Solution

The consecutive odd numbers 3, 5, and 7 are all primes. Are there infinitely many such "prime triplets"? That is to say, are there infinitely many prime numbers $p$ so that $p+2$ and $p+4$ are also primes? Prove your conclusion.


We argue by cases:

Consider the possible remainders produced when $p$ is divided by 3. The only possibilities are 0, 1, and 2. Consider each case seperately: $$\begin{align} p \textrm{ has remainder } 0 \textrm{ when divided by 3 }&\Rightarrow 3 \mid p\\ & \\p \textrm{ has remainder } 1 \textrm{ when divided by 3 }&\Rightarrow p = 3k+1\\ &\Rightarrow p+2 = 3k+3\\ &\Rightarrow p+2 = 3(k+1)\\ &\Rightarrow 3 \mid p+2\\ & \\p \textrm{ has remainder } 2 \textrm{ when divided by 3 }&\Rightarrow p = 3k+2\\ &\Rightarrow p+4 = 3k+6\\ &\Rightarrow p+4 = 3(k+2)\\ &\Rightarrow 3 \mid p+4\end{align}$$ Thus (with the exception of 3, 5, and 7) three consecutive odd numbers are never all prime. One of them must always be divisible by 3.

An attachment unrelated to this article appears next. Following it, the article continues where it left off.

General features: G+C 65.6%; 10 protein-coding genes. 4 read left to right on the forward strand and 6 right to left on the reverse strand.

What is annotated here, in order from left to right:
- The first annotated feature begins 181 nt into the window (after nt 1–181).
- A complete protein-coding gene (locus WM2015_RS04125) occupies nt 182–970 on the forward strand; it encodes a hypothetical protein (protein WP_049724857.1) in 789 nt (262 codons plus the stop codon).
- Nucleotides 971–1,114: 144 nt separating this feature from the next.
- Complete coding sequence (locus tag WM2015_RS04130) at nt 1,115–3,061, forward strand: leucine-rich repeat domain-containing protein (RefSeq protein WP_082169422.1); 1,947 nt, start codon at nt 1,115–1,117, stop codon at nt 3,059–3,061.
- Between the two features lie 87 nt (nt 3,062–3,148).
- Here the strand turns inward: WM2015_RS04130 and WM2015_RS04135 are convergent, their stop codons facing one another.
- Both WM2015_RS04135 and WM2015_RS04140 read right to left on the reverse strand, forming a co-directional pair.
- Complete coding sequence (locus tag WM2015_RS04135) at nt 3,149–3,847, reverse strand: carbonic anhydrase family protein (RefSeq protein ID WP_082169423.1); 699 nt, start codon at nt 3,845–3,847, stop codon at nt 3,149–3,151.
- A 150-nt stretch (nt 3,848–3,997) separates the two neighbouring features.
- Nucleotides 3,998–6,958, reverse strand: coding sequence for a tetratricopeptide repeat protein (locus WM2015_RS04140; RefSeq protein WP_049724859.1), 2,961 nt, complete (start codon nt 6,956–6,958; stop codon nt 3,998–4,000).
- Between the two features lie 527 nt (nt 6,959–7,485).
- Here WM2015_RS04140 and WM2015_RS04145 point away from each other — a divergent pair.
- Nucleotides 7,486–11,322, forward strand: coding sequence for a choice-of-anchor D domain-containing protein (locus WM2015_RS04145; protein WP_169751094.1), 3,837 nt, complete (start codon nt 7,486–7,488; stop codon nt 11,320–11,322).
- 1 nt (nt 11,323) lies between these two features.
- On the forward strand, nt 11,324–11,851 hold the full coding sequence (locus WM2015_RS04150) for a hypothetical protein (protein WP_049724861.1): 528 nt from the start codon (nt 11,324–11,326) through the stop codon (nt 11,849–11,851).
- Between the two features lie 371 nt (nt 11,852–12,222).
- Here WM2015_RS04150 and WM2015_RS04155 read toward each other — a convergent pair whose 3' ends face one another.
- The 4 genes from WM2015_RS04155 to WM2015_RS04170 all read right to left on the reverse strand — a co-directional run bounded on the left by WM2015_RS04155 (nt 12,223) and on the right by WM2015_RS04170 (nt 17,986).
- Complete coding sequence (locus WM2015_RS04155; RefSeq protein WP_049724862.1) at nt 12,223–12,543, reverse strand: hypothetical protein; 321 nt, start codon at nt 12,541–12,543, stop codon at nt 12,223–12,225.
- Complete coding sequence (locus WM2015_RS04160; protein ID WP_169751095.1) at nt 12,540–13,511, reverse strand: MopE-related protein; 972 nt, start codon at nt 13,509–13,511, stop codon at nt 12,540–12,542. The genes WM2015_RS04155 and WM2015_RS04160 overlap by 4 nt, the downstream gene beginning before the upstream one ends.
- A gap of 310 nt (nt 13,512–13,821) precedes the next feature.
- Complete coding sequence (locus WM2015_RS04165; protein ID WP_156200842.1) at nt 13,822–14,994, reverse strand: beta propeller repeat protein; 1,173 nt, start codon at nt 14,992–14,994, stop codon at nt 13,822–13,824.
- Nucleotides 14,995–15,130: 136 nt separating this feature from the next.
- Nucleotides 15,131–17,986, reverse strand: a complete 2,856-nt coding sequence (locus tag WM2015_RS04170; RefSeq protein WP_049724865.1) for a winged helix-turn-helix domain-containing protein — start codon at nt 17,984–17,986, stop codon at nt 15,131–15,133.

QED.